For example, in methods with reference subjects the reference subject can be the patient himself, wherein a reference data set is measured before heating. In flow measurement a flow-coding gradient can be activated and deactivated. Flow measurements are often measured without reference subject. Given these reference-less approaches it is assumed that the MR system-dependent phase information changes only slowly over the field of view of the image, such that—if a reliable phase information is known at some image points—the MR system-dependent phase change can be approximated via interpolation, for example via a low order polynomial. However, the selection of valid phase reference points is necessary for this, based on which the phase development across the image can be approximated. It is thus necessary to differentiate between valid image points and other image points in which the MR system-dependent phase influence must be estimated.
This division into valid and invalid image points is difficult to implement since image points must be found in which the tissue is not heated, nor does a possible fat-water combination adulterate the phase information.
An object of the present invention is to provide a method with which it is possible to determine a spatial, MR system-dependent phase change or, respectively, phase information in an MR phase image data set.
According to a first aspect of the invention, in a method to determine an MR system-dependent phase information of a phase value in an MR phase image data set, in a first step of the invention initial variances are associated with the individual image points of a first phase image data set. This means that initial variances are determined at optimally many image points in a shown examination region. In a further step, to generate an additional phase image data set, a phase value and a variance of the phase value for the image points of the further phase image data set are estimated by subjecting the first phase image data set to a linear transformation and the additional phase image data set is subsequently calculated by weighted addition of the phase values of the first phase image data set with the estimated phase values. The weighting of the two phase values takes place in the addition depending on the variance belonging to the respective phase value. Due to the linear transformation, the phase information in the image points of the first phase image data set is transferred to the phase values of the further image data set. However, the items of phase information contained in the individual image points themselves have a defined uncertainty or imprecision that is expressed by the variance. Given the calculation of the additional image data set or, respectively, given the calculation of the phase values of the additional image data set, the phase information of the first image data set and the phase information of the additional phase image data set are now weighted depending on the variance that is present in the respective image point.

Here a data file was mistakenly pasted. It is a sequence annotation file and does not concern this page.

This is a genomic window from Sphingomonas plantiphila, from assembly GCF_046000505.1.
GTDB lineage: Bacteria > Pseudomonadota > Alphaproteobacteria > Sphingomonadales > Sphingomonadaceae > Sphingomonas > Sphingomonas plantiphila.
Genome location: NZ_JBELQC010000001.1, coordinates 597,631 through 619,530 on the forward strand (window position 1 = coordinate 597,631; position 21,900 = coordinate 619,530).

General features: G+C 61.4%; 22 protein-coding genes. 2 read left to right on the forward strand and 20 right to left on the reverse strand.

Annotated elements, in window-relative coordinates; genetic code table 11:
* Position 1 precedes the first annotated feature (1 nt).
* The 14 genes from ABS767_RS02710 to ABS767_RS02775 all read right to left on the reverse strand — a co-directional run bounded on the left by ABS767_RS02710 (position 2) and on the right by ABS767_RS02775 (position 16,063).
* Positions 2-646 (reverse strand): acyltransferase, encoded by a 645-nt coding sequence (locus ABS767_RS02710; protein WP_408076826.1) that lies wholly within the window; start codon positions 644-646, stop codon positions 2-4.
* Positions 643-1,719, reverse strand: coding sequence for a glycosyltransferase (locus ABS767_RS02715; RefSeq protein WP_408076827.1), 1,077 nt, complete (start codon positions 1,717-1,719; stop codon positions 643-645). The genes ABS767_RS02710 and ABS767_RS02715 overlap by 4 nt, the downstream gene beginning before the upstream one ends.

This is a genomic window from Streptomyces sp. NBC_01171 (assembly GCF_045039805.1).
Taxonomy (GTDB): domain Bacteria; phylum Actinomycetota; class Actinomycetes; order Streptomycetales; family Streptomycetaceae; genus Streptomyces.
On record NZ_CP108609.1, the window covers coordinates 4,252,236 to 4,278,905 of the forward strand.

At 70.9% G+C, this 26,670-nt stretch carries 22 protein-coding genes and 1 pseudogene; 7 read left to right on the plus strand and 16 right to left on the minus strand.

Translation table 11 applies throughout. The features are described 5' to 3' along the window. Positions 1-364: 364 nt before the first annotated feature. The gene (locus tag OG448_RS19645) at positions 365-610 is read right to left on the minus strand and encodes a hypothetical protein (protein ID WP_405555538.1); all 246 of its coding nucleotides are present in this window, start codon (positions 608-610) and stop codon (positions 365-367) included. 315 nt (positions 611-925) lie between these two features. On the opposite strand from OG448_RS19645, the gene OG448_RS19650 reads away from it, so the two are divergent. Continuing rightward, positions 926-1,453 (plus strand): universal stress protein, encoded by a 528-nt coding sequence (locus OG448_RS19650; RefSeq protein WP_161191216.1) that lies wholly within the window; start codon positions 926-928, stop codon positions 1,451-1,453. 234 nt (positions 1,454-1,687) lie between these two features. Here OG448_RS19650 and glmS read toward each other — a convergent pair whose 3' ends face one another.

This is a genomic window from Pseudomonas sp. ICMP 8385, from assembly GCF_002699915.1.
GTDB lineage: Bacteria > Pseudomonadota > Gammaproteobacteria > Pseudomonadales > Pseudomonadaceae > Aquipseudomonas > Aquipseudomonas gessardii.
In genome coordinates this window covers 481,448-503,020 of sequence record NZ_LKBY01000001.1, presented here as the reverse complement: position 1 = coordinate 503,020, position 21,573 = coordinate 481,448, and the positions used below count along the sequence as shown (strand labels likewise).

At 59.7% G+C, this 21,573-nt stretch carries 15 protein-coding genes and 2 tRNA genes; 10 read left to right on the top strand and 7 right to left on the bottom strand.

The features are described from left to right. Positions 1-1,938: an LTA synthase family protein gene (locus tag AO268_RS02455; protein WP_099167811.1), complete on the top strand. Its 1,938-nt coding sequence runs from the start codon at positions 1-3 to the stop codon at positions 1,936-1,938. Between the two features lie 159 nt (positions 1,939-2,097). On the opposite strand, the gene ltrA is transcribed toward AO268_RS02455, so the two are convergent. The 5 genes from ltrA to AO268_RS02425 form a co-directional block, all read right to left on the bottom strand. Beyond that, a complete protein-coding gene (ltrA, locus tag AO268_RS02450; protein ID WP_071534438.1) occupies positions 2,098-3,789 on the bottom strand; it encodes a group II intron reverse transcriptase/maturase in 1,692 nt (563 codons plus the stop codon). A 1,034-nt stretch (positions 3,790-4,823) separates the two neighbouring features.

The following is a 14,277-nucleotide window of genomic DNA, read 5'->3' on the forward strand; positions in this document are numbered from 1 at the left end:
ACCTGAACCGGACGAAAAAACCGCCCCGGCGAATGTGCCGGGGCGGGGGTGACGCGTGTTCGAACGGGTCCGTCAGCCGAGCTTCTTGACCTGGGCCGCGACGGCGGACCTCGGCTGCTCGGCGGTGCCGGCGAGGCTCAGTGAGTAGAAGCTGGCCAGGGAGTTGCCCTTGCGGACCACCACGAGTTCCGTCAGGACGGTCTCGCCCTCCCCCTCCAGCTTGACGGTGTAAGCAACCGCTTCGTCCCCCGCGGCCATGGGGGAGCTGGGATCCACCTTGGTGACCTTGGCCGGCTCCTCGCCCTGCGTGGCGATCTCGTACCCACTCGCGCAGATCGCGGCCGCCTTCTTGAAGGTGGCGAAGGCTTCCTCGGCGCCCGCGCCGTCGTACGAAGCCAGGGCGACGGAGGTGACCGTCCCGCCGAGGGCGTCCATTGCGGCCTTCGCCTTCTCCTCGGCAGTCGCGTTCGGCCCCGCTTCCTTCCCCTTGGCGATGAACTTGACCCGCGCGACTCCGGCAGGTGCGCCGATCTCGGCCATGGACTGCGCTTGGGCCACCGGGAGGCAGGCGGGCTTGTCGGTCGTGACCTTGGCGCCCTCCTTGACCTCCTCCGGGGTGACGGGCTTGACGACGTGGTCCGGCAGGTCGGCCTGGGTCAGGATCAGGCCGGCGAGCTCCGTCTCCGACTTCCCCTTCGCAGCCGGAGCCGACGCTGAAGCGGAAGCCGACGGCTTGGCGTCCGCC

The weighting of a phase value in the addition is preferably higher the smaller the variance belonging to the phase value. Conversely, the weighting of a phase value in the addition is smaller if the associated variance of the phase value is high. Expressed in a different way, phase information in which the phase value can be determined with high precision has a high weighting while phase values in which a precise statement about the phase information is not possible have a low weighting. Instead of the selection of reference image points with which a certain phase position can be associated, and extrapolation of the phase information at the image points for which no certain phase information is present, the image points are accounted for according to the invention depending on their imprecision or variance.